Nationwide Platforms, the market-leading powered access rental company in the UK, has opened applications for 12 new apprentices in engineering and driver operator roles.
The six Engineering apprentices and six Driver Operator apprentices will be trained and developed to work with the wide range of machines that make up Nationwide Platform’s 13,000-strong fleet of rental equipment, supplied to customers via its network of 35 depots.
Adam Revell, Head of Technical Training at Nationwide Platforms, comments: “Apprentices are the future. This is not just an important investment for Nationwide Platforms, but for the industry as a whole. HGV drivers and engineering are two of the biggest skills gaps out there, and we’ve got to bring more young people through. Our commitment to 12 new apprentices helps widen the talent pool for everybody.”
The Nationwide Platforms Engineering Apprenticeship is a three-year programme tailored to develop multiple skills, including essential engineering, growing within a work place and meeting high standards. Apprentices work towards an NVQ Level 2 & 3 in Plant Maintenance, with block release classroom training taking place at regular intervals at a specialist residential college.
The apprentices also receive considerable on-the-job training, gradually being given more responsibility throughout the three years.
“Every apprentice is given a dedicated Nationwide Platforms mentor to help train, guide and support them through their apprenticeship. These are typically fellow engineers with many years of knowledge to share with the apprentices. We provide training to the mentors to give them coaching skills, and they enjoy being able to give something back through mentoring,” explains Revell.
Upon successful completion of the programme, the apprentices become fully qualified Engineers within Nationwide Platforms, carrying out on-going inspections and repairs of machines.
“Our business relies on being able to hire out safe, reliable, fully-functioning machines. The Engineers play a vital role in ensuring the safety of our equipment and minimising downtime for the customer,” adds Revell.
The Nationwide Platforms Driver Operator Apprenticeship is a 12-month programme that entails a seven-day intensive driver training programme for the apprentices to obtain their Class 2 driver’s licence, along with required qualifications to ensure they are professional drivers who positively represent the brand (Driver Operators are often the face of the company to many customers). They also receive classroom training delivered by the National Logistics Academy, based in Manchester.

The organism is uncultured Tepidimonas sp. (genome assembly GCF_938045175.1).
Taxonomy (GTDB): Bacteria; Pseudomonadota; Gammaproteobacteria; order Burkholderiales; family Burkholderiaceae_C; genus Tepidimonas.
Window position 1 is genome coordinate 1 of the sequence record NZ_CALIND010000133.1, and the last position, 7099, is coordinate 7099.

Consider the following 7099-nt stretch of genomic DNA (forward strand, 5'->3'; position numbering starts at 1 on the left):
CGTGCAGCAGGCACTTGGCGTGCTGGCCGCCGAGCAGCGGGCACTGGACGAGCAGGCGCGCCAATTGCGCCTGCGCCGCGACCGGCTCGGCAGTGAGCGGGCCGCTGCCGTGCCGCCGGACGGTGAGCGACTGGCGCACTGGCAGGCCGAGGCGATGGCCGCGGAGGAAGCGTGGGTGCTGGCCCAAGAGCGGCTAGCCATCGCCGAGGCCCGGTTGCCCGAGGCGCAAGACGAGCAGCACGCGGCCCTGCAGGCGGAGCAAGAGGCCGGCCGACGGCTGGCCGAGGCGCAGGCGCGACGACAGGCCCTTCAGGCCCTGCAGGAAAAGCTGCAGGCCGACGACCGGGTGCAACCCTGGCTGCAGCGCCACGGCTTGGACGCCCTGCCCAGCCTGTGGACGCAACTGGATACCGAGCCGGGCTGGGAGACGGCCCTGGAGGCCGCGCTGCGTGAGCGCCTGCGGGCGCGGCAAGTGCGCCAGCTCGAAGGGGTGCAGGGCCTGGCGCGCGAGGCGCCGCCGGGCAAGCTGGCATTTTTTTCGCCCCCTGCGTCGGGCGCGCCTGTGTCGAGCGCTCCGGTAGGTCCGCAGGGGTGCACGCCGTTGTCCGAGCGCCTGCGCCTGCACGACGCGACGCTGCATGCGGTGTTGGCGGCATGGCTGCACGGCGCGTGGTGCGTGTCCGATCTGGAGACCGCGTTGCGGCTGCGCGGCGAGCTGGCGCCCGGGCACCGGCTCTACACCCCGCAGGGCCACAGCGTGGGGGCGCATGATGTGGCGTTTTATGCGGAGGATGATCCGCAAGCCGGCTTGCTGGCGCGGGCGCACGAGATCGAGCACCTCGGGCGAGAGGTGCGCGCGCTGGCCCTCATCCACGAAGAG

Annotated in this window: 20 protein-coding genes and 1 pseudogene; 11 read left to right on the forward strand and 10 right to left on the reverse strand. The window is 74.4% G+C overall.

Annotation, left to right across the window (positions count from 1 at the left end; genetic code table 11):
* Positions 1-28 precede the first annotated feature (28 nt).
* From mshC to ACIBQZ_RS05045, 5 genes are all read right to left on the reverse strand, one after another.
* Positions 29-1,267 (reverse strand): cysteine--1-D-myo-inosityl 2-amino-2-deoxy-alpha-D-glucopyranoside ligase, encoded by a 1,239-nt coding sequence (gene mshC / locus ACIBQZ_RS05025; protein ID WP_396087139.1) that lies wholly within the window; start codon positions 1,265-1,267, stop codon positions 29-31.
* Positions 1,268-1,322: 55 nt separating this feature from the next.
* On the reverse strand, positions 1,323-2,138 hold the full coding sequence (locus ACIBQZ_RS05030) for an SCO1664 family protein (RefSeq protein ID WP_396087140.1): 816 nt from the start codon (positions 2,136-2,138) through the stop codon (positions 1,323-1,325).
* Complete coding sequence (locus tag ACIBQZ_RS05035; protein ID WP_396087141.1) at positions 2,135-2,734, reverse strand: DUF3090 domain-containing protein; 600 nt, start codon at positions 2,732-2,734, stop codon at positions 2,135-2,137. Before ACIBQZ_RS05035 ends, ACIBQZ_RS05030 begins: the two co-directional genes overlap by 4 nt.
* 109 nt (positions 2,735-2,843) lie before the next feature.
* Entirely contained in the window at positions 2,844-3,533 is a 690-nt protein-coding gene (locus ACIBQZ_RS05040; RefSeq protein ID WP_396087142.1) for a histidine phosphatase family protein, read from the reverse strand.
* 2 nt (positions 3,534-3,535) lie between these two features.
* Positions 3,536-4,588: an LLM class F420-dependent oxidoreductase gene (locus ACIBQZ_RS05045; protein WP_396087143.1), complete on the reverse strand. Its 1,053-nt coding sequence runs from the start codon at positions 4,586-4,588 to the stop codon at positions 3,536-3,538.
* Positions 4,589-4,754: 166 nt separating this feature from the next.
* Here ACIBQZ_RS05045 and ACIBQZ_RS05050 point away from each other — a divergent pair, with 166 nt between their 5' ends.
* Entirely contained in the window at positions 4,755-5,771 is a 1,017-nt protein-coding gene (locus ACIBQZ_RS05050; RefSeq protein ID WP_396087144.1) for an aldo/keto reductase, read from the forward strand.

Driver Operator apprentices are provided on-going machine training to ensure they have the requisite knowledge of the huge range available, enabling a smooth handover to customers for safe operation.
Once qualified, the Driver Operator apprentices become full-time Operators for Nationwide Platforms, operating powered access machines for our customers
“It’s a great role because one day they can be working on a film set, and the next, up on a bridge as part of a bridge inspection. Our machines also get used for a lot of sporting events, such as the London Marathon,” says Revell.
Safety plays a huge role in the work that Nationwide Platforms does, and this is instilled in the apprentices throughout their training.
Aaron Hyde, winner of the Construction News Apprentice of the Year 2020 and now a fully qualified Engineer at Nationwide Platforms, says he would highly recommend an apprenticeship with Nationwide.
“You learn so much from the experienced engineers here, and every day is different. As an apprentice, you get treated and respected just the same as the qualified engineers, and given lots of responsibility, which helps you learn faster. It is a great environment to work in.”
Nationwide Platforms Chief Operating Officer Paul Rankin comments: “Nationwide Platforms is proud to support National Apprenticeship Week with the opportunity for 12 new apprentices to join our business. Our ethos is to instil transport and engineering excellence into the next generation and inspire continuous improvement of powered access safety and best practice.”